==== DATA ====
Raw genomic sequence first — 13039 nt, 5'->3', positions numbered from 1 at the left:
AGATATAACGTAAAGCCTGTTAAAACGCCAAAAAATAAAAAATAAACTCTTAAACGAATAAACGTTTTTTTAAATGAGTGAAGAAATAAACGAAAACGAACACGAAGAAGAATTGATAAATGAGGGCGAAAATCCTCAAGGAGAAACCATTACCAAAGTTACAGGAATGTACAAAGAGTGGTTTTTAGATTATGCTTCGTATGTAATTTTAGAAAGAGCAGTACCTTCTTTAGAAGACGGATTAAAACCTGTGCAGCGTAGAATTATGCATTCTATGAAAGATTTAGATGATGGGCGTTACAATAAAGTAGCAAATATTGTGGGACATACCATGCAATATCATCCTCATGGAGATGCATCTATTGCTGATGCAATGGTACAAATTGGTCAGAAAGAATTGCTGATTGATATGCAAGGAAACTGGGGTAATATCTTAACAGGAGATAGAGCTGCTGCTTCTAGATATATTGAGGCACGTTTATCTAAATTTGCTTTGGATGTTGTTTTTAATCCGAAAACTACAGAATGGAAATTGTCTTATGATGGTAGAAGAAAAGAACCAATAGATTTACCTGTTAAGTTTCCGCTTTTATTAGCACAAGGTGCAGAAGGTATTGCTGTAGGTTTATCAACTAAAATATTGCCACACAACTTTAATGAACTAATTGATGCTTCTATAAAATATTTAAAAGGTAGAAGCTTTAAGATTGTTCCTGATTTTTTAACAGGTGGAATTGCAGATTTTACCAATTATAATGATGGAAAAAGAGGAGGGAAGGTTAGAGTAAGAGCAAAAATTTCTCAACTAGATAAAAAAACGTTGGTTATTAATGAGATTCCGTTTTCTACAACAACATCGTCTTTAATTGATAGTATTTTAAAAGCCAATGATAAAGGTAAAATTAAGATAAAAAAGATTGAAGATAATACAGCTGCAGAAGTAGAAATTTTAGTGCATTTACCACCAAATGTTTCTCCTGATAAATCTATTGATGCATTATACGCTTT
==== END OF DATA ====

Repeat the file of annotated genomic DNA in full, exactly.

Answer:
Raw genomic sequence first — 13039 nt, 5'->3', positions numbered from 1 at the left:
AGATATAACGTAAAGCCTGTTAAAACGCCAAAAAATAAAAAATAAACTCTTAAACGAATAAACGTTTTTTTAAATGAGTGAAGAAATAAACGAAAACGAACACGAAGAAGAATTGATAAATGAGGGCGAAAATCCTCAAGGAGAAACCATTACCAAAGTTACAGGAATGTACAAAGAGTGGTTTTTAGATTATGCTTCGTATGTAATTTTAGAAAGAGCAGTACCTTCTTTAGAAGACGGATTAAAACCTGTGCAGCGTAGAATTATGCATTCTATGAAAGATTTAGATGATGGGCGTTACAATAAAGTAGCAAATATTGTGGGACATACCATGCAATATCATCCTCATGGAGATGCATCTATTGCTGATGCAATGGTACAAATTGGTCAGAAAGAATTGCTGATTGATATGCAAGGAAACTGGGGTAATATCTTAACAGGAGATAGAGCTGCTGCTTCTAGATATATTGAGGCACGTTTATCTAAATTTGCTTTGGATGTTGTTTTTAATCCGAAAACTACAGAATGGAAATTGTCTTATGATGGTAGAAGAAAAGAACCAATAGATTTACCTGTTAAGTTTCCGCTTTTATTAGCACAAGGTGCAGAAGGTATTGCTGTAGGTTTATCAACTAAAATATTGCCACACAACTTTAATGAACTAATTGATGCTTCTATAAAATATTTAAAAGGTAGAAGCTTTAAGATTGTTCCTGATTTTTTAACAGGTGGAATTGCAGATTTTACCAATTATAATGATGGAAAAAGAGGAGGGAAGGTTAGAGTAAGAGCAAAAATTTCTCAACTAGATAAAAAAACGTTGGTTATTAATGAGATTCCGTTTTCTACAACAACATCGTCTTTAATTGATAGTATTTTAAAAGCCAATGATAAAGGTAAAATTAAGATAAAAAAGATTGAAGATAATACAGCTGCAGAAGTAGAAATTTTAGTGCATTTACCACCAAATGTTTCTCCTGATAAATCTATTGATGCATTATACGCTTT